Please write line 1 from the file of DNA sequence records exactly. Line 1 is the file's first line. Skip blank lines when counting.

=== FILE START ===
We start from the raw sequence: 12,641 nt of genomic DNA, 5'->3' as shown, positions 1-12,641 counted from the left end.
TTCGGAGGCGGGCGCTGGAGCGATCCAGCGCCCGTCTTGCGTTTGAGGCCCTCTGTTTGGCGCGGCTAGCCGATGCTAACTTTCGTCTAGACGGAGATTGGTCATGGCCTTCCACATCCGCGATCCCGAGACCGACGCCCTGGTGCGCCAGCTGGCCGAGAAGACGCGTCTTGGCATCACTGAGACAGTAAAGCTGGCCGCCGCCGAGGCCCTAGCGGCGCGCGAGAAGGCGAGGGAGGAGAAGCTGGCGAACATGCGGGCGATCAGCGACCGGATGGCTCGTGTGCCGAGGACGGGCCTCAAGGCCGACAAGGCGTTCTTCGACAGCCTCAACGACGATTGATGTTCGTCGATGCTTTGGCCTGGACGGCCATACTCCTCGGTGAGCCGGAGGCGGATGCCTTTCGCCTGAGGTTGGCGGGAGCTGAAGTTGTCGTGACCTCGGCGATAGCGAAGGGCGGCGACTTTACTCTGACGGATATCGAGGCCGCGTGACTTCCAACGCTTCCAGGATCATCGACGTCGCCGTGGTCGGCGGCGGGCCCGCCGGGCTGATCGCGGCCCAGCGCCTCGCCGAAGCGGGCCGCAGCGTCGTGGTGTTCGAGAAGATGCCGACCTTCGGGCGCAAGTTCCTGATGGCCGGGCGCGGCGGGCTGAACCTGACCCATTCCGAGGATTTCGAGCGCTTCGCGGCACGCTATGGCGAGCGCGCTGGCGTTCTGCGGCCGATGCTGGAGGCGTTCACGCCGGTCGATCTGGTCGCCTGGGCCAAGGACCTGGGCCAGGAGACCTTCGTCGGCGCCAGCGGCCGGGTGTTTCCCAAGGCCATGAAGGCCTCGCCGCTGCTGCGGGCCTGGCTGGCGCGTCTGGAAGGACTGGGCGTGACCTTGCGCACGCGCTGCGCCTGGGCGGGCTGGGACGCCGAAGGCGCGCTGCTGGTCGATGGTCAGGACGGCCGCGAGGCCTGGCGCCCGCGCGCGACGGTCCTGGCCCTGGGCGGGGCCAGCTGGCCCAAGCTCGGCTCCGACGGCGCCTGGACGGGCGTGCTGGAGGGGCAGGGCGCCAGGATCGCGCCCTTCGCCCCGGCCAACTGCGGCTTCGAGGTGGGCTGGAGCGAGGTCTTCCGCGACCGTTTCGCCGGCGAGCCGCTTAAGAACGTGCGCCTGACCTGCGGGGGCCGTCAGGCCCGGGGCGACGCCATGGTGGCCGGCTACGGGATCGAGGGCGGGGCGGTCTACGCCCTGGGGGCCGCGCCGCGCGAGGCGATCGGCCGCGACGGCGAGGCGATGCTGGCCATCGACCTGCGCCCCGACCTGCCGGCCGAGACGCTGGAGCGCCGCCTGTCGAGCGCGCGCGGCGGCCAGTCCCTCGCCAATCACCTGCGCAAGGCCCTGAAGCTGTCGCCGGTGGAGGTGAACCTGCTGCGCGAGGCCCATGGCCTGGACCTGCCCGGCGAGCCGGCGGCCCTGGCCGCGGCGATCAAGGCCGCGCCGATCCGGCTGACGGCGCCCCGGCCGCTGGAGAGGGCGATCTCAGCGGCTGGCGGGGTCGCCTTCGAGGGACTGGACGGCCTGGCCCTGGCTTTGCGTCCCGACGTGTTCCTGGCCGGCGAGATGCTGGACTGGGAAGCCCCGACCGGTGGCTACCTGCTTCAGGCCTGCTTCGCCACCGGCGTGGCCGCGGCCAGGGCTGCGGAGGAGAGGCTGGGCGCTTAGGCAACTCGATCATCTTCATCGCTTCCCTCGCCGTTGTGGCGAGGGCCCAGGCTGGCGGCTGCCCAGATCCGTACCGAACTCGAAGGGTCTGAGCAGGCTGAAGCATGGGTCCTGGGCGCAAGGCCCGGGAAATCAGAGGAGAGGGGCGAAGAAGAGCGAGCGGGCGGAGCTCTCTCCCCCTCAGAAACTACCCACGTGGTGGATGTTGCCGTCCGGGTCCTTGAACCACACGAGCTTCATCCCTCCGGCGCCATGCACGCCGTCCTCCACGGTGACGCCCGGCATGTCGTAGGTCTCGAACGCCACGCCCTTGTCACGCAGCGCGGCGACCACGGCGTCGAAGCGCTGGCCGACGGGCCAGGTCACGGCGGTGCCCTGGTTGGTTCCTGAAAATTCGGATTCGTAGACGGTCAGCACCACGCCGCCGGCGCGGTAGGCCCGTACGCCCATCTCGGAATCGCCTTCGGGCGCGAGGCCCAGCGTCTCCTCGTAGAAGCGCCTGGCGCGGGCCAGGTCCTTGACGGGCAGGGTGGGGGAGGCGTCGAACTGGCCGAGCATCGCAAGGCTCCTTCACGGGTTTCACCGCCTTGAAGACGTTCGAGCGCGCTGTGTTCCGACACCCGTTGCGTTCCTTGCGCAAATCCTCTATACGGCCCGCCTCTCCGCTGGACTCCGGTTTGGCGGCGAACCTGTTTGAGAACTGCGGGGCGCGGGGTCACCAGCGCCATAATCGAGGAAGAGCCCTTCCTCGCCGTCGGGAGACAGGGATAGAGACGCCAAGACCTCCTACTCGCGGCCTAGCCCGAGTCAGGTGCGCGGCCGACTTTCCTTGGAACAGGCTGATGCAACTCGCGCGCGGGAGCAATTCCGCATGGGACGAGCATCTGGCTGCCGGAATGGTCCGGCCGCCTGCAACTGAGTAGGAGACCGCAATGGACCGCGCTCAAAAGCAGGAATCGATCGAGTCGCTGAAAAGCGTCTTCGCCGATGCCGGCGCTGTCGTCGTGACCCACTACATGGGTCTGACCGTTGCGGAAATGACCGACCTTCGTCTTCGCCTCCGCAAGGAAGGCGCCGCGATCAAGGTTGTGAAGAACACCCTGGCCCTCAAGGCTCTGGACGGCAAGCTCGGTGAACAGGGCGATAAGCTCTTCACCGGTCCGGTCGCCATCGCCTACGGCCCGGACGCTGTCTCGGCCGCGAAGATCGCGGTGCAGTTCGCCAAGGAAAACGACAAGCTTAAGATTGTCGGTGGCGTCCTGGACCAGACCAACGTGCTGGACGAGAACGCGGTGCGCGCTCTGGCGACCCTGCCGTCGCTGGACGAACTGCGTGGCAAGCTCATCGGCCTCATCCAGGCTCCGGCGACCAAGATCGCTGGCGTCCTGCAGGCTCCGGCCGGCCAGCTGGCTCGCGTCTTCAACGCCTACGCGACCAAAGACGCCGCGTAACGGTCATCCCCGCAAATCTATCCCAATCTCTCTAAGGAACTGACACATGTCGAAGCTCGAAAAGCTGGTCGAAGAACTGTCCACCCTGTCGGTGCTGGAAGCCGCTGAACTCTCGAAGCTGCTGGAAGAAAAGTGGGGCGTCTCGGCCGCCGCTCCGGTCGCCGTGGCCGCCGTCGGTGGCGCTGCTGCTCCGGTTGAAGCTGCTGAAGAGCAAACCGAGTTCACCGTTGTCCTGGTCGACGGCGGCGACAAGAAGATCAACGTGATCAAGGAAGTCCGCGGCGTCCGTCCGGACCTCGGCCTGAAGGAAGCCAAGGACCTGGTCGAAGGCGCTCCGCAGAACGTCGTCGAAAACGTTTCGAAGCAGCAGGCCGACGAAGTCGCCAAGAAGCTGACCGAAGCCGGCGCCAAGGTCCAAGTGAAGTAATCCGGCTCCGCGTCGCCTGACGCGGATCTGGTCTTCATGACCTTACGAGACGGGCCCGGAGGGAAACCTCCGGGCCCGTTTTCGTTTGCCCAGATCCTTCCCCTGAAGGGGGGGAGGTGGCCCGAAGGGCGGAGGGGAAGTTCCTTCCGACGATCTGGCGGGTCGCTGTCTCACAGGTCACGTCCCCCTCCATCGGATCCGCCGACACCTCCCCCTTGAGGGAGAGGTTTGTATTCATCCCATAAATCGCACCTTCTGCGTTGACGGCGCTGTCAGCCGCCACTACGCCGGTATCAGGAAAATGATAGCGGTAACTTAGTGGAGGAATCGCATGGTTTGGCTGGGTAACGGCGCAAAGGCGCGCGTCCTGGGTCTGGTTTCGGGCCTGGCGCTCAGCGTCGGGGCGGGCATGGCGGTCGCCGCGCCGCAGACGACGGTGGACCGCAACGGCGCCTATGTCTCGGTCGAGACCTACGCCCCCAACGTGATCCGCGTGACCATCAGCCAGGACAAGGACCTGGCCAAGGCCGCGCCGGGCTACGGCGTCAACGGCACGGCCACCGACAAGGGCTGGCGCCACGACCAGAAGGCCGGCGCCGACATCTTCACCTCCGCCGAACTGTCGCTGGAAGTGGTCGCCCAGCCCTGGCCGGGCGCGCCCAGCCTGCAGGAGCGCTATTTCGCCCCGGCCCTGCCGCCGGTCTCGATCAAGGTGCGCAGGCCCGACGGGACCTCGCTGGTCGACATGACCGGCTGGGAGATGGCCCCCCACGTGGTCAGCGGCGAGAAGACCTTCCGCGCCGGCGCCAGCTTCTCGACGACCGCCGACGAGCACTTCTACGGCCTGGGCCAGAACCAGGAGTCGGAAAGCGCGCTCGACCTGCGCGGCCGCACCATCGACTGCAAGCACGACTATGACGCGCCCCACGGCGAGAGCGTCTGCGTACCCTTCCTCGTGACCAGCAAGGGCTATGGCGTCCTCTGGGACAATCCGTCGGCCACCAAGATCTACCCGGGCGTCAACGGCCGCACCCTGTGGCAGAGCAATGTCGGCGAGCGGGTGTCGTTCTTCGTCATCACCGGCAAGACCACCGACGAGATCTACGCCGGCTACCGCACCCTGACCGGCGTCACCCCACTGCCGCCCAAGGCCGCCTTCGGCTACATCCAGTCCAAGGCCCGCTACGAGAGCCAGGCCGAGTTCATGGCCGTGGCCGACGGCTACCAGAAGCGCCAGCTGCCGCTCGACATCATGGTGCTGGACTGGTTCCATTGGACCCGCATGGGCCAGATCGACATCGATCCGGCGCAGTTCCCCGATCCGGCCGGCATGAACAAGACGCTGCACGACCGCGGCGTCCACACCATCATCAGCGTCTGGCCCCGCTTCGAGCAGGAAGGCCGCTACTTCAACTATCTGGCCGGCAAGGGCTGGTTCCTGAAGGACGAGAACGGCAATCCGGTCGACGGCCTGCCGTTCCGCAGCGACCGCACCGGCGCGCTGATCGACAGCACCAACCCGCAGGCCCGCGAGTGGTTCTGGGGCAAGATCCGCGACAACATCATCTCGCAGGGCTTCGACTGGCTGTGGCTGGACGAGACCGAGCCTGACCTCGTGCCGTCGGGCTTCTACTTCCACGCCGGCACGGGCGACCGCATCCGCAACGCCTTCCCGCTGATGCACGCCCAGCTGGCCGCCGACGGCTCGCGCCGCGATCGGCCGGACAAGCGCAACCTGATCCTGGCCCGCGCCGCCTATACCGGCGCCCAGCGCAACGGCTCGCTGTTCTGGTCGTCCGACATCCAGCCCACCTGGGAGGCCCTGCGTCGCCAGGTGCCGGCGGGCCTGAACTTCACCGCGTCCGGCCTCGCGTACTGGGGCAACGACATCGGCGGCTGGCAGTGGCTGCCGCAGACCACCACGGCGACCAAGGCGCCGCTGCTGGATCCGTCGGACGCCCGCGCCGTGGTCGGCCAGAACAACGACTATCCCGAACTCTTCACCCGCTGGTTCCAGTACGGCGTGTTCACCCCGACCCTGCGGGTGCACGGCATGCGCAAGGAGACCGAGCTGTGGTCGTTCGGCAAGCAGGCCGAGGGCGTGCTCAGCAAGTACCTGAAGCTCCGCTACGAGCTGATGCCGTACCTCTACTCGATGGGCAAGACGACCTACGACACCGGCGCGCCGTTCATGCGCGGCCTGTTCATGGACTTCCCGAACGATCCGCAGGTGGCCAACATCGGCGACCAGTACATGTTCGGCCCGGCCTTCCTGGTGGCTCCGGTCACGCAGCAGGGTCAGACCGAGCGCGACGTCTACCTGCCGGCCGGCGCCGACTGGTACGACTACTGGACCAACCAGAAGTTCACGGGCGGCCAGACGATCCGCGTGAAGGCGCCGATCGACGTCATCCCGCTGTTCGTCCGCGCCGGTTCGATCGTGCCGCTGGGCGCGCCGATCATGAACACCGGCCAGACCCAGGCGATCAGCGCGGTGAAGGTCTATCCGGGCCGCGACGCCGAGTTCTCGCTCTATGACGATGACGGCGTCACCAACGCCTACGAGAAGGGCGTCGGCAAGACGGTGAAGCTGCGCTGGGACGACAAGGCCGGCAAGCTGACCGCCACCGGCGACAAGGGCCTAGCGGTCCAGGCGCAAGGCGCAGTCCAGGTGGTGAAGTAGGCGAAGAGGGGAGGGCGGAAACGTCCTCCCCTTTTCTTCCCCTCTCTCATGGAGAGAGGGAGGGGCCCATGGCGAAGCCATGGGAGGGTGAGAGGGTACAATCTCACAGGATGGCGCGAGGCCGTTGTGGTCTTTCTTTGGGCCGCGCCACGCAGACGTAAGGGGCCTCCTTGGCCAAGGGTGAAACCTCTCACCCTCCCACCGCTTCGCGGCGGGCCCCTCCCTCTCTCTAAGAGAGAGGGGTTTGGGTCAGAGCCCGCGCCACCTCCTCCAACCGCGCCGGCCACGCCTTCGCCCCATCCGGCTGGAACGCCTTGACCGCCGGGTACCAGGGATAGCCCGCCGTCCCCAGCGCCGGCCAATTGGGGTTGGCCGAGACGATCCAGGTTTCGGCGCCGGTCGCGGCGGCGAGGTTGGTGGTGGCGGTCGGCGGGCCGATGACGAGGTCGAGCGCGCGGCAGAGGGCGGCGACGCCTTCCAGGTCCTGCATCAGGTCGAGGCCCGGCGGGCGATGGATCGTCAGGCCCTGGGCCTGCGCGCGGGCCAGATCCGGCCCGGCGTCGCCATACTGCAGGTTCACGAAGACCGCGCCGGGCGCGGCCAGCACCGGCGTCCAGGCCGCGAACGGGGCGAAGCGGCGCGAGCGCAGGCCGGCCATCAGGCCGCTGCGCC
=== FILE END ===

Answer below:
We start from the raw sequence: 12,641 nt of genomic DNA, 5'->3' as shown, positions 1-12,641 counted from the left end.